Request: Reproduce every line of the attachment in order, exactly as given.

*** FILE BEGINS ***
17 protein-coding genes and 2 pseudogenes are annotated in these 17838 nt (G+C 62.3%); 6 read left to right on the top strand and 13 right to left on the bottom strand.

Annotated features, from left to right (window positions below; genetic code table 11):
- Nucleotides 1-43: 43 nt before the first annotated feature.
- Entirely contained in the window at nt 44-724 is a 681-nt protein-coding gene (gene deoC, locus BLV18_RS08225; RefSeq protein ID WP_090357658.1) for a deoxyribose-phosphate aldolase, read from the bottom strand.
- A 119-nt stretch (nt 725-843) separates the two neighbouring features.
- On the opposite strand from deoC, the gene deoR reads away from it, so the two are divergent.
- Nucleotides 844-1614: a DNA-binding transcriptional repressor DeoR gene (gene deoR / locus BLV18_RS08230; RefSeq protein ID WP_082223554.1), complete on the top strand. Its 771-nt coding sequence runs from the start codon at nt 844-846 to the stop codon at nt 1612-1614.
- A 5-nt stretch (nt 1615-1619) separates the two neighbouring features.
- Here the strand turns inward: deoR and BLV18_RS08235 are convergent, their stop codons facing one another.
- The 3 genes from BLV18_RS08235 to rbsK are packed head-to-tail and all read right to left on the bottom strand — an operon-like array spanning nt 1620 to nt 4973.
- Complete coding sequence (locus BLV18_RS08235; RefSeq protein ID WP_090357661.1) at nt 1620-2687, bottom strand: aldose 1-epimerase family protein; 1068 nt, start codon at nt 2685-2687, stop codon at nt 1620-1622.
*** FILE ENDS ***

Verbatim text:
17 protein-coding genes and 2 pseudogenes are annotated in these 17838 nt (G+C 62.3%); 6 read left to right on the top strand and 13 right to left on the bottom strand.

Annotated features, from left to right (window positions below; genetic code table 11):
- Nucleotides 1-43: 43 nt before the first annotated feature.
- Entirely contained in the window at nt 44-724 is a 681-nt protein-coding gene (gene deoC, locus BLV18_RS08225; RefSeq protein ID WP_090357658.1) for a deoxyribose-phosphate aldolase, read from the bottom strand.
- A 119-nt stretch (nt 725-843) separates the two neighbouring features.
- On the opposite strand from deoC, the gene deoR reads away from it, so the two are divergent.
- Nucleotides 844-1614: a DNA-binding transcriptional repressor DeoR gene (gene deoR / locus BLV18_RS08230; RefSeq protein ID WP_082223554.1), complete on the top strand. Its 771-nt coding sequence runs from the start codon at nt 844-846 to the stop codon at nt 1612-1614.
- A 5-nt stretch (nt 1615-1619) separates the two neighbouring features.
- Here the strand turns inward: deoR and BLV18_RS08235 are convergent, their stop codons facing one another.
- The 3 genes from BLV18_RS08235 to rbsK are packed head-to-tail and all read right to left on the bottom strand — an operon-like array spanning nt 1620 to nt 4973.
- Complete coding sequence (locus BLV18_RS08235; RefSeq protein ID WP_090357661.1) at nt 1620-2687, bottom strand: aldose 1-epimerase family protein; 1068 nt, start codon at nt 2685-2687, stop codon at nt 1620-1622.